The GAO said it found “a number of significant errors” in the Air Force’s decision, including its failure to fairly judge the relative merits of each proposal.

The Air Force reopened the bidding in 2010, only to be embarrassed again as it mistakenly gave Boeing and EADS sensitive information that contained each other’s confidential bids.

Production will occur in Everett, Wash., Wichita, Kan., and dozens of other states. Boeing has said the contract will mean some 50,000 jobs.

Boeing workers leaving the Everett plant after a shift change Thursday afternoon greeted the news with blaring car horns.

“We are absolutely delighted, obviously,” said Bill Dugovitch, spokesman for the Society of Professional Engineering Employees in Aerospace, the union representing Boeing’s engineers and technical workers. “Our work force is ready to go to produce the world’s best tankers.”

Sen. Maria Cantwell, D-Wash., said many of those workers had been at Boeing their entire lives.

“It’s part of the psyche of the Northwest. Building airplanes truly is what we do out here,” said Cantwell, welcoming the prospect of at least 11,000 jobs to Puget Sound.

“This decision is a major victory for the American workers, the American aerospace industry and America’s military,” Sen. Patty Murray, D-Wash., said.

Boeing has highlighted its offering as an “American-made” tanker, in contrast to the European roots of its competitor. But both companies had planned to make their tanker in the United States.

EADS has 11 of its tankers in production and 28 more on order for countries including Australia and Britain. Boeing built a handful of its tankers based on its 767 passenger jet for Japan and Italy.

The two companies have tussled over whether they receive unfair subsidies from the governments in their home countries. Last month, the European Union said the World Trade Organization found U.S. aid to Boeing Co. violated international rules. The EU has claimed that Boeing received almost $24 billion in illegal subsidies, such as research grants and free use of technology from NASA, the Defense Department, and the states of Illinois, Kansas and Washington.

Last year the WTO ruled that trade rules were broken by Europe’s “launch aid” to Airbus, including virtually risk-free loans as well as other support.

Jason Gursky, an analyst at Citi, said a potentially large benefit to Boeing is that the deal keeps EADS from gaining a foothold in the United States. The European company wants to set up manufacturing in the U.S. to profit from the dollar’s weakness, compared with the Euro. Currently, EADS incurs all its costs in euros, which makes its planes more expensive when shipped to the United States.

In Mobile, backslapping and high fives quickly turned to tears and long faces as officials delivered word of the Air Force’s decision.

“The news is bad,” Alabama Development Office Director Seth Hammett said.

Mobile County Commission Chairman Merceria Ledgood said the Gulf Coast region “would live to fight another day.” But despite efforts by state and local officials to put a positive spin on the news, most said they were extremely disappointed.

“There’s no way to say we haven’t had the breath knocked out of us,” said Bill Sisson, executive director of the Mobile Airport Authority.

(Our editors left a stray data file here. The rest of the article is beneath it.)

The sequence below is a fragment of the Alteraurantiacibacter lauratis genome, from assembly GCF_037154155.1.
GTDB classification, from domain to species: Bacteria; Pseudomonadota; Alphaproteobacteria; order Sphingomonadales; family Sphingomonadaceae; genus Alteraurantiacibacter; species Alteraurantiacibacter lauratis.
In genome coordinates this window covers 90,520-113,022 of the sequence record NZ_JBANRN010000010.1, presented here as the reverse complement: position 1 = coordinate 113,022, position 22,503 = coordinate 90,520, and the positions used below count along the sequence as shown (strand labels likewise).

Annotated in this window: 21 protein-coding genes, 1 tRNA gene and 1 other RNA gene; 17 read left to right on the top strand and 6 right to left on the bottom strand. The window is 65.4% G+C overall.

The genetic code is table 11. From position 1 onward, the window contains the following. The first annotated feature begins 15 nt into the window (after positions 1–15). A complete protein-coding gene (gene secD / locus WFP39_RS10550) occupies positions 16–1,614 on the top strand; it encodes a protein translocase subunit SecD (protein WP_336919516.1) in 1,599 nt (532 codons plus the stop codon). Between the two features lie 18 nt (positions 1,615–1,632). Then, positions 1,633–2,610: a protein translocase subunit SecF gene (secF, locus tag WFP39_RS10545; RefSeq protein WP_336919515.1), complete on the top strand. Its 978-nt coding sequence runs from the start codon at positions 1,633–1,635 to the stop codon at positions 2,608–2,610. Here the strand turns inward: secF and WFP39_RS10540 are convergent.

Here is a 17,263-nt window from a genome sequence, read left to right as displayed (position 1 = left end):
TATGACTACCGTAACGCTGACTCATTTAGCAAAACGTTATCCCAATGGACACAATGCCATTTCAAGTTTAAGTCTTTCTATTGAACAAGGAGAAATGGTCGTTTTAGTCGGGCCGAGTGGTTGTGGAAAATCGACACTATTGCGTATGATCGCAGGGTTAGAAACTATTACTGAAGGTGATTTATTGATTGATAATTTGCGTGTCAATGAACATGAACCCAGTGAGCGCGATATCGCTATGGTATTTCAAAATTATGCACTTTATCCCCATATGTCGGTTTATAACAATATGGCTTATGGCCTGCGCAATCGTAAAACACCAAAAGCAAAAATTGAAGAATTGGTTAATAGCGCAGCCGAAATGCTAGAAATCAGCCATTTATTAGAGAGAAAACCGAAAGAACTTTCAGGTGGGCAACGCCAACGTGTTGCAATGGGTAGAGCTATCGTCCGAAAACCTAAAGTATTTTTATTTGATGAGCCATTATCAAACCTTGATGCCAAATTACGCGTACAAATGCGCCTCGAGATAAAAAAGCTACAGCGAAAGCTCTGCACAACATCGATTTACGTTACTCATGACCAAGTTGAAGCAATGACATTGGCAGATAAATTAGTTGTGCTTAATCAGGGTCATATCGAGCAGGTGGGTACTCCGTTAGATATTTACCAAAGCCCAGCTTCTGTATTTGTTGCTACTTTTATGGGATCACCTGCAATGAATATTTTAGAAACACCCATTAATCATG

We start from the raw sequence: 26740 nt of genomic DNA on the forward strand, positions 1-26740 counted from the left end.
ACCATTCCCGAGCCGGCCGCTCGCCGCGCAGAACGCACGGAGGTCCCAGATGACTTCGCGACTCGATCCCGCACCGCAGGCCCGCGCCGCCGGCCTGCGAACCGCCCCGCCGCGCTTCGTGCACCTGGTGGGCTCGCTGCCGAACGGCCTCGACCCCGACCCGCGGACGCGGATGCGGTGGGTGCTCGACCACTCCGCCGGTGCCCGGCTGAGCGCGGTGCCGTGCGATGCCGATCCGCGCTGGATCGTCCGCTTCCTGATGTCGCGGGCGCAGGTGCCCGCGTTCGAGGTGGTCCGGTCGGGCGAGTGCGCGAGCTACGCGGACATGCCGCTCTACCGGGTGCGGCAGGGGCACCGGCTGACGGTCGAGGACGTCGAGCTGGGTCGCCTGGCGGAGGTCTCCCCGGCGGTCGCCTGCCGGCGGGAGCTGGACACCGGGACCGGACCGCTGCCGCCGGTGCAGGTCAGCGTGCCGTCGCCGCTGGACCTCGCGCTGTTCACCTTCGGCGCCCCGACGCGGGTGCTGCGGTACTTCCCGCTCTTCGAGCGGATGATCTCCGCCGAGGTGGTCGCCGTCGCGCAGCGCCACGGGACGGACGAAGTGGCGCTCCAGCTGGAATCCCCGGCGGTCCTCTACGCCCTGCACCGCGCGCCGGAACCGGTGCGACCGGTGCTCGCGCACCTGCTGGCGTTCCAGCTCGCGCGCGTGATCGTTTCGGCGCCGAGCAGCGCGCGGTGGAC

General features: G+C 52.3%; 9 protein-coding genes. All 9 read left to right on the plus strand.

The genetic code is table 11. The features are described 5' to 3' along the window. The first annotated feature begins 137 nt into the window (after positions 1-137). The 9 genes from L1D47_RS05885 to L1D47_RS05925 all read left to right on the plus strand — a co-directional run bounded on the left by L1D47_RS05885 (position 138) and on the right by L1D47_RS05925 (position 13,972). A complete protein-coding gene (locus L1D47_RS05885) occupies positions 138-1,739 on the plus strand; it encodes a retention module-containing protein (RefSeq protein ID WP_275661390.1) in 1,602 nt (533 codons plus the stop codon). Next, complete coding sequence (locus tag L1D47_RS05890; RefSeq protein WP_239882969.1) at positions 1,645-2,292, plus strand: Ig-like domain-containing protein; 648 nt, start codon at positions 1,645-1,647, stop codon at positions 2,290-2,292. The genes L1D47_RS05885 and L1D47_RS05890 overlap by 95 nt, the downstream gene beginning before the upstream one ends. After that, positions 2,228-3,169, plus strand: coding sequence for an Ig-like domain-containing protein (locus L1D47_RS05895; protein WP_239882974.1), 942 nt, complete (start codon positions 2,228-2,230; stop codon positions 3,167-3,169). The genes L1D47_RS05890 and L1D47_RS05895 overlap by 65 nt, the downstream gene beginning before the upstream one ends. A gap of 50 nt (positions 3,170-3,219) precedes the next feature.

Boeing’s share price jumped $2.44, or about 2.5 percent, to $73.20 on the news.

Comments

thuja 3 years, 1 month ago

Why do we need tankers to refuel airplanes to fight an "enemy" that is as invisible as a person walking down the street?

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sallyone 3 years, 1 month ago

What a horrible waste of money our military needs to be seriously cut back!

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bobberboy 3 years, 1 month ago

just think all the tax dollars it will generate for the State of Kansas - they will need to bust the aircraft unions though.

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jrlii 3 years, 1 month ago

In these budget-constrained times, it isn't that surprising that the less expensive option prevaled, even if the EADS plane would have been more versatile.

As for the problems with the 787, that was a management problem: They took outsourcing one step too far.

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Paul R Getto 3 years, 1 month ago

Good move, and good luck to Wichita workers.

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just_another_bozo_on_this_bus 3 years, 1 month ago

I bet Florida's and New Jersey's governors would turn down these contracts, right? I mean, we just can't afford this level of spending, can we?

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tunahelper 3 years, 1 month ago

Thank God Boeing won the tanker contract! I love Boeing, they built the B-17s that bombed the crap out of Germany! Boeing also built the B-29s that torched (literally) Japan and dropped the first atomic bombs! God bless America and Boeing.

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sunny 3 years, 1 month ago

Jack...The bad Guy? Obama!

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JackRipper 3 years, 1 month ago

I hope Brownback with the backing of the Koch's say no thanks, we don't want any of that tainted government money coming to this state! Boeing should be building planes for the private sector and the government ain't got no money so we sure shouldn't be buying new tankers. By the way who are our enemies now days that we need these tankers for our protection? Terrorist? Ruskies? I'm just so confused now days who the bad guy is. Some may say the Chinese but gosh, when we so willingly gave them all that money and helped developed their industries surely they wouldn't be an enemy.